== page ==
From sleeping quarters in coach to social spaces in first, high-tech seat fabrics to personal entertainment systems, biodegradable meal trays to lighter and more fuel-efficient catering containers, this year’s Crystal Cabin Award shortlist offers solutions to a host of issues relevant to the modern-day traveler. 

Airbus's Airspace Cabin Vision 2030 includes cubicle-like seating with headrests that extend for privacy
Airbus's Airspace Cabin Vision 2030 features cabins with flexible seating © Crystal Cabin Award

The international accolade celebrates ingenuity in aircraft cabin design, and this year, 105 submissions from 21 countries are contenders for the win. The award is broken down into eight categories, including cabin concepts, in-flight entertainment and connectivity, material and components, visionary concepts, and greener cabin, health, safety and environment; three finalists from each will be selected by a jury in early March, with the winners to be announced at the Aircraft Interiors Expo in Hamburg on 31 March.

Heinkel Group's Flex Lounge, two rows of economy-class seats that can be rearrange to face each other
Heinkel Group’s Flex Lounge would create a cozy seating area for families and groups of friends © Crystal Cabin Award

It may look like a nightmare configuration for anyone who values their legroom, but Heinkel Group’s Flex Lounge could be a boon to families and groups of (very close) friends, who could book two rows in economy on a long-haul flight and rotate the first row to face the second for a cozy communal seating area. 

A design from Delft University of Technology imagines a comfortable long-haul flight on the Flying V concept plane, thanks to economy-class seats for that transform into flat-beds while passengers are airborne. Airbus’s Cabin Vision 360 features flexible cabins with multiple seating and sleeping configurations, social spaces like gyms and bars, and amenities including individual in-seat ambience settings. 

A diagram showing an aircraft cabin with a wheelchair in the row of seats, then in the aisle, then rolling out the door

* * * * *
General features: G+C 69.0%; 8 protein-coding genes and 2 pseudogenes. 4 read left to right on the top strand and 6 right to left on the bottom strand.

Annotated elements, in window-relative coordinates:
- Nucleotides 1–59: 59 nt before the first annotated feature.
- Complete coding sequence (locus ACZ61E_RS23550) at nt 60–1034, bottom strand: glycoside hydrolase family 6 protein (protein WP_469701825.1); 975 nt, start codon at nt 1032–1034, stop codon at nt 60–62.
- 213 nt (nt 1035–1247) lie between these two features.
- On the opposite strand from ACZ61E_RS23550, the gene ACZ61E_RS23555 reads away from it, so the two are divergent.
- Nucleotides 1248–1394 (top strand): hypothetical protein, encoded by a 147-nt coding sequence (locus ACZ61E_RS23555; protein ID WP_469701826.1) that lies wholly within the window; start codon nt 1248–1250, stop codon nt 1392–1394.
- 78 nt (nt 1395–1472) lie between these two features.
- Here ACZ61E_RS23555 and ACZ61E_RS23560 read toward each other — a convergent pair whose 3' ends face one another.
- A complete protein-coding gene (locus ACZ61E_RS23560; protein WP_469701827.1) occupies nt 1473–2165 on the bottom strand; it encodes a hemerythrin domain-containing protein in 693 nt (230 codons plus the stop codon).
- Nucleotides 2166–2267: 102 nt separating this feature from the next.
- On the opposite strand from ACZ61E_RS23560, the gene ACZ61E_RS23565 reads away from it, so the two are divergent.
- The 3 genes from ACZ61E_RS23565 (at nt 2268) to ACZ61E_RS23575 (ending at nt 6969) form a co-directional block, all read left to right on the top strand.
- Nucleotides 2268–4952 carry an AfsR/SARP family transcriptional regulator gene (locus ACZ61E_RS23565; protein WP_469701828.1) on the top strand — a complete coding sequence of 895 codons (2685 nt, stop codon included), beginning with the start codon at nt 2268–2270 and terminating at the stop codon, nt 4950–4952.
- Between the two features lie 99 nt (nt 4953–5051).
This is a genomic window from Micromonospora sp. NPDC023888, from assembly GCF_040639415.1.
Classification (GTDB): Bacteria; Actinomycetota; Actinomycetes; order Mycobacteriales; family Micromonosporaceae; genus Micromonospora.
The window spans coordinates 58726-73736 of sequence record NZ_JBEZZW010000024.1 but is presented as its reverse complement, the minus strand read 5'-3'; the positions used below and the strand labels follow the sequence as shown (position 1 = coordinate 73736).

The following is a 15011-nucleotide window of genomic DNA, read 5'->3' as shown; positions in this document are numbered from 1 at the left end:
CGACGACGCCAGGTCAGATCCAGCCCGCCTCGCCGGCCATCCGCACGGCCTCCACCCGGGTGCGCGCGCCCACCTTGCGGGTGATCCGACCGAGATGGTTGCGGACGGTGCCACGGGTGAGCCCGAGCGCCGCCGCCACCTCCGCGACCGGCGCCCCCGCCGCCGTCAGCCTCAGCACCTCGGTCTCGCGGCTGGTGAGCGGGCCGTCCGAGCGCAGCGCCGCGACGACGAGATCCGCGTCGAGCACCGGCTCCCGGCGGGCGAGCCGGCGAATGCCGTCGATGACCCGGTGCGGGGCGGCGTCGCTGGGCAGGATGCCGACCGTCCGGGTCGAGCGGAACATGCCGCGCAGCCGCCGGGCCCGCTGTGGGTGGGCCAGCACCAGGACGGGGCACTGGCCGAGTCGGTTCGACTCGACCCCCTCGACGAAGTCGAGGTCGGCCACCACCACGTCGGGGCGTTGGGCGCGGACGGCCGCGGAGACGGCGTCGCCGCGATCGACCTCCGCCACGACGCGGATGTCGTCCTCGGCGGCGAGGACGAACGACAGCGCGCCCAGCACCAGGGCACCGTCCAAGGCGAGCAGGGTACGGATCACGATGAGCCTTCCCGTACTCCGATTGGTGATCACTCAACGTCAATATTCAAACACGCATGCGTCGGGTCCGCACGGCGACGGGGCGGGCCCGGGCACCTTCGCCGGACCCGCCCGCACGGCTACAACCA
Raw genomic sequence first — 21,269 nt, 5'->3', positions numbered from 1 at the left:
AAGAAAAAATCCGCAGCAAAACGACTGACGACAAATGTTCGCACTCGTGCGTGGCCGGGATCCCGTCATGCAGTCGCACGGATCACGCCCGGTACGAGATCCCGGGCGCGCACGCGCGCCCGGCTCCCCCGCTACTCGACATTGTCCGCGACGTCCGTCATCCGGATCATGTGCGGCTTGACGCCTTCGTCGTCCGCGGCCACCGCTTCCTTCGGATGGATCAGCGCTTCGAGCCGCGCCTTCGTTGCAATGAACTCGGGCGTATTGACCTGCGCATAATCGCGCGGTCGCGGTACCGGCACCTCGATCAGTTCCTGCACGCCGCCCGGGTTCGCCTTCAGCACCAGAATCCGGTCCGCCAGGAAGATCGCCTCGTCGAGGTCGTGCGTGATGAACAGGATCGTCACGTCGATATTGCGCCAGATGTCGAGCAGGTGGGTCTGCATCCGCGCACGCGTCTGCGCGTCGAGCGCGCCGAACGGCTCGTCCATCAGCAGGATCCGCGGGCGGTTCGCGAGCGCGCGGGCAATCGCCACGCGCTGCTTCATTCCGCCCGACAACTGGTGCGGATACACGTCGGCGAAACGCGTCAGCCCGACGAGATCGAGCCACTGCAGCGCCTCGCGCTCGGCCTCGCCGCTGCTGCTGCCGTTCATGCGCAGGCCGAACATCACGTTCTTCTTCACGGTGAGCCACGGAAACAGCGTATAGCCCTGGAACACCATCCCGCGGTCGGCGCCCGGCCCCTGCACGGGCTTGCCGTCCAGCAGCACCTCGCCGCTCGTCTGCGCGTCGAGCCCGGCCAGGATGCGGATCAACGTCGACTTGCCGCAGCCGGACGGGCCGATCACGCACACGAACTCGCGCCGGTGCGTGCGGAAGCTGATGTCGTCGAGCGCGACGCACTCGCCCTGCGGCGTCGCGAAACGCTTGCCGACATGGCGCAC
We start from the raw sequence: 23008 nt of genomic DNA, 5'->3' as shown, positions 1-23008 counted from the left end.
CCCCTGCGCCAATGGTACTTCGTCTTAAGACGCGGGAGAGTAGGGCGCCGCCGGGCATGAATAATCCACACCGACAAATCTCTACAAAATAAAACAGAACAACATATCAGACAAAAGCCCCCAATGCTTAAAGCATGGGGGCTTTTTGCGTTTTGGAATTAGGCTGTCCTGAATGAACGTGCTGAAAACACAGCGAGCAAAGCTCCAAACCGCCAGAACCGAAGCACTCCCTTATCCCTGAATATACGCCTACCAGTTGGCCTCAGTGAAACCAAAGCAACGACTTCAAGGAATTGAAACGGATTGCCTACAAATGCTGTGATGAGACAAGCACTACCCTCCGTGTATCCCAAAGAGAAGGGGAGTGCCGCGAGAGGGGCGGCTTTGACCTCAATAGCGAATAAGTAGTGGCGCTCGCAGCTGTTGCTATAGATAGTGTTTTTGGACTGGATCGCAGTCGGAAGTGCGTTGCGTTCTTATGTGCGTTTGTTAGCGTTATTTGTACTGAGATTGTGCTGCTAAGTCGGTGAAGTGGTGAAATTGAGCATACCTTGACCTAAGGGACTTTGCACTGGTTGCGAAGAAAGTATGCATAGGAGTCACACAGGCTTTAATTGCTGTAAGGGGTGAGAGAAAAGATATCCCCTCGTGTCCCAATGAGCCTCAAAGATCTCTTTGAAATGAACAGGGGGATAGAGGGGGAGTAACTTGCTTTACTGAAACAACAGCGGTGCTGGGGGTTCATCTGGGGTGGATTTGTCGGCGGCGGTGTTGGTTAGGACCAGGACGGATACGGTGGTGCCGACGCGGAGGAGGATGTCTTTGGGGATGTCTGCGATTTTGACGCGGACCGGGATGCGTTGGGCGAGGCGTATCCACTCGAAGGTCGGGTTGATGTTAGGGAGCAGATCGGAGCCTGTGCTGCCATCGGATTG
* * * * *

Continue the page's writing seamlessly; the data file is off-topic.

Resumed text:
Ciara Crawford's ROW 1 airport wheelchair system uses a chair that parks onto and straps into the existing aircraft seat © Crystal Cabin Award

For travelers with limited mobility, the boarding process can require multiple seat transfers from wheelchair to plane and back again, but Ciara Crawford’s ROW 1 system would give passengers a chair that straps onto the plane’s existing seat, taking them from curbside check-in to their final destination in one go.

With the business traveler in mind, students and faculty at the University of Cincinnati and the Live Well Collaborative came up with the idea for a coffeehouse cabin, a “productivity-focused zone” with personal workstations at a communal table set between two rows of basic-economy seats. (During takeoff and landing, the seats would turn to face the front of the cabin, and the tables would fold down for storage.)

The Coffee House Cabin from the University of Cincinnati and the Live Well Collaborative is a "productivity-focused zone" with a row of communal tables between the two aisles
From the University of Cincinnati and the Live Well Collaborative comes a "productivity-focused zone" priced above basic economy and below first class © Crystal Cabin Award

There's a proliferation of ultra long-haul flights on the horizon, and cabin designers are increasingly focused on making sure passengers get their rest. Stelia’s Sleep Care app would give personalized sleep and nutrition tips before departure and alert the crew about the best time for meal service based on individuals’ sleeping patterns, and on the luxury end of the spectrum, a lighting system from Collins Aerospace called Circadian would let passengers tailor the ambiance in their suites to their personal sleep needs

A young boy and a woman in an airplane suite with purple and pink lighting
Circadian's lighting system would let suite passengers adjust their environment when it's time to go to sleep or wake up © Crystal Cabin Award

Efforts to increase sustainability and decrease carbon emissions are also coming to the fore, from Diehl Aviation’s greywater reuse unit, which takes water from the sink to flush the toilet, to PriestmanGoode’s Zero economy meal tray, made from edible, biodegradable, and/or commercially compostable materials. 

For more details on the shortlist, visit crystal-cabin-award.com

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